The UK is the 2nd-largest public funder of global health R&D

In 2017, the UK provided US$186 million for product development for poverty-related and neglected diseases (PRNDs), referred to as ‘global health research and development (R&D)’ in this profile. These figures are based on the G-FINDER survey conducted by Policy Cures Research. This makes the UK the second-largest public funder of global health R&D after the US. Funding levels in 2017 were nearly double those in 2016 (US$98 million) and are likely to continue to rise, considering the priority given to R&D within the UK’s development strategy. These figures may differ from the trend numbers presented in the chart due to changes in the scope of the G-FINDER survey from year to year.

Global health R&D is a focus of the UK’s development policy. However; the UK does not have a single strategy for global health R&D. Instead, responsibilities for global health R&D and related areas such as disease surveillance and epidemic response are dispersed across various government agencies and research institutions, with each establishing its own strategies. The most important institutions are the Department for International Development (DFID), the Department of Health and Social Care (DHSC), and the Medical Research Council (MRC), a publicly funded organization to support research across areas within medical science. A joint DFID-Department of Health global health research working group began meeting in 2017 to coordinate ODA-funded research on global health. Alongside this, a Strategic Coherence of Official Development Assistance-funded Research Board (SCOR) was announced in September 2017, tasked with coordinating development priorities across all ODA-funded research.

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In 2017, DFID managed 54% of spending on global health R&D (US$100 million, according to G-FINDER data), focusing on product development partnerships (PDPs) and delivery-related research. The MRC managed the second-largest portion of R&D funding (US$41 million or 22%), focusing primarily on basic and early clinical research, followed by the DHSC (US$40 million or 22%).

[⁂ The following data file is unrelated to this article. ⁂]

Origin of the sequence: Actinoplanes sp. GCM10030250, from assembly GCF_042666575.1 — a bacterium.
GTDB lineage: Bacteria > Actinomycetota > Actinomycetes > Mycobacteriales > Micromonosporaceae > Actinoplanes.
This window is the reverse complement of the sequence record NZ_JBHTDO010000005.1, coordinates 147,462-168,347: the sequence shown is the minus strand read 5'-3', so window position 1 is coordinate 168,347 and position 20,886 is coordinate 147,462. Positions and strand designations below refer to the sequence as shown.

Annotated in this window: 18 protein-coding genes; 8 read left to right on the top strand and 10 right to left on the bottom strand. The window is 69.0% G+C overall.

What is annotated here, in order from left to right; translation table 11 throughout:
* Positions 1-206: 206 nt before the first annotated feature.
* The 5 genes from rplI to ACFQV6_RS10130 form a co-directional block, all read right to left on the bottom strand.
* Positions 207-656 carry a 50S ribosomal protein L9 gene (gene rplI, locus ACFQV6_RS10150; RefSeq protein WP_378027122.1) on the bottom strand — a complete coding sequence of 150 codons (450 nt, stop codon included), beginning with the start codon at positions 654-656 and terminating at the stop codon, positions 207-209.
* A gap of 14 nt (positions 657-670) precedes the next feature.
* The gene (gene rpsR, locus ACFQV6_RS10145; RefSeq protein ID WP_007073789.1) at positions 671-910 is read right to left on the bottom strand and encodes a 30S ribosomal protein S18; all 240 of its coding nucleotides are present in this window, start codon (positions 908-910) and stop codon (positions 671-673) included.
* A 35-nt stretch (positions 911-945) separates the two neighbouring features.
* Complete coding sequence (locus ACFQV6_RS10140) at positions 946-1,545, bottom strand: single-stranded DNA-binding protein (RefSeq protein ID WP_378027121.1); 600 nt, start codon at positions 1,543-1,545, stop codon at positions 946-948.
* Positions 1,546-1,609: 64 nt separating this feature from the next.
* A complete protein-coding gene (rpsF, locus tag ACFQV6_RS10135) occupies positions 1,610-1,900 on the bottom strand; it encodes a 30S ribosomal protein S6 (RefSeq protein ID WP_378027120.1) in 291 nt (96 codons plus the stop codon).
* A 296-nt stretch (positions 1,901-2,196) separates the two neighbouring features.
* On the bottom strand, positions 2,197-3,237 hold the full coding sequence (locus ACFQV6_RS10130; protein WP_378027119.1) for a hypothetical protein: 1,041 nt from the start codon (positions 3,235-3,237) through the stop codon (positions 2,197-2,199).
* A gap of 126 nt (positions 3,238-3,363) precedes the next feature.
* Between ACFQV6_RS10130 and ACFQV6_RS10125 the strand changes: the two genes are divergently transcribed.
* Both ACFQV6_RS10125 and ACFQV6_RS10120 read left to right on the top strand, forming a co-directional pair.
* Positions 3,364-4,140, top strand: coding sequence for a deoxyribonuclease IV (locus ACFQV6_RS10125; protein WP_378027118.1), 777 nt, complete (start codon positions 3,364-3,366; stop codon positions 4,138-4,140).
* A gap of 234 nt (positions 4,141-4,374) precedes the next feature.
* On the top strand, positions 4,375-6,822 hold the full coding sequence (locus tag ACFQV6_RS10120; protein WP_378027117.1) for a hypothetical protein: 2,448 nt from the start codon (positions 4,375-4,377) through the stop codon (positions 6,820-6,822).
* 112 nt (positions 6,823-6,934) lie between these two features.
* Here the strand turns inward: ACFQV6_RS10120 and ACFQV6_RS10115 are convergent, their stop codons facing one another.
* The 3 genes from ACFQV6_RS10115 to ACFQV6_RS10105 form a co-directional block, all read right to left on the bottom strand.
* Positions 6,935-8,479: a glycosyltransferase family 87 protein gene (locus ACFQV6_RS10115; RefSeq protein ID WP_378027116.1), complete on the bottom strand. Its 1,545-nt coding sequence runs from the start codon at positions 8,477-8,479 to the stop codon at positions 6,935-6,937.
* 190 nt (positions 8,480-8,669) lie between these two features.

Other funds that are central to the UK’s global health R&D activities from 2016 to 2020 include the Ross Fund and Global Challenges Research Fund.

The Ross Fund (£1 billion for fiscal years 2016 to 2020, or US$1.3 billion) is a government portfolio of investments to support development, testing, and delivery of new health products related to antimicrobial resistance (AMR), neglected tropical diseases, and diseases with epidemic potential, such as Ebola. The Ross Fund portfolio is managed by two departments: DFID and DHSC. It includes the Fleming Fund (with £195 million, or US$251 million, in planned spending) seeks to strengthen surveillance on drug resistance and laboratory capacity in developing countries. The Ross Fund also comprises the new Global AMR Innovation Fund to encourage investments from government and the private sector into AMR-related research.

Another key funding instrument is the Global Challenges Research Fund (£1.5 billion, or US$1.9 billion, for FY2016/17 to FY2020/21) which supports cutting-edge research on challenges related to emerging vital threats in developing countries. The Fund’s work also extends beyond the scope of global health R&D.

Closely mirroring these priorities, the focus of UK global health R&D spending in 2017 was on combatting malaria (US$58 million or 31%), tuberculosis (US$30 million or 16%), kinetoplastid diseases (US$25 million or 13%), and HIV/AIDS (US$14 million or 8%), according to G-FINDER data.

The UK regards PDPs as one of the most important instruments to advance global health R&D. Accordingly, more than half of the UK’s global health R&D funding in 2017 went to PDPs (US$107 million or 58%). Academic and other research institutions received a combined US$41 million, or 22%.

DFID’s Research and Evidence Division leads on global health R&D policy

DFID’s Research and Evidence Division manages DFID’s global health research portfolio, overseen by DFID’s chief scientific adviser and director of research. The Research and Evidence Division has an operational plan that sets out its vision and strategic priorities for a five-year period.

Based on the operational plan, the Research and Evidence Division develops business cases for investments and commitments to specific research programs that are approved by DFID leadership. In addition, the MRC has a governing body (the Council) that decides on strategic and financial issues.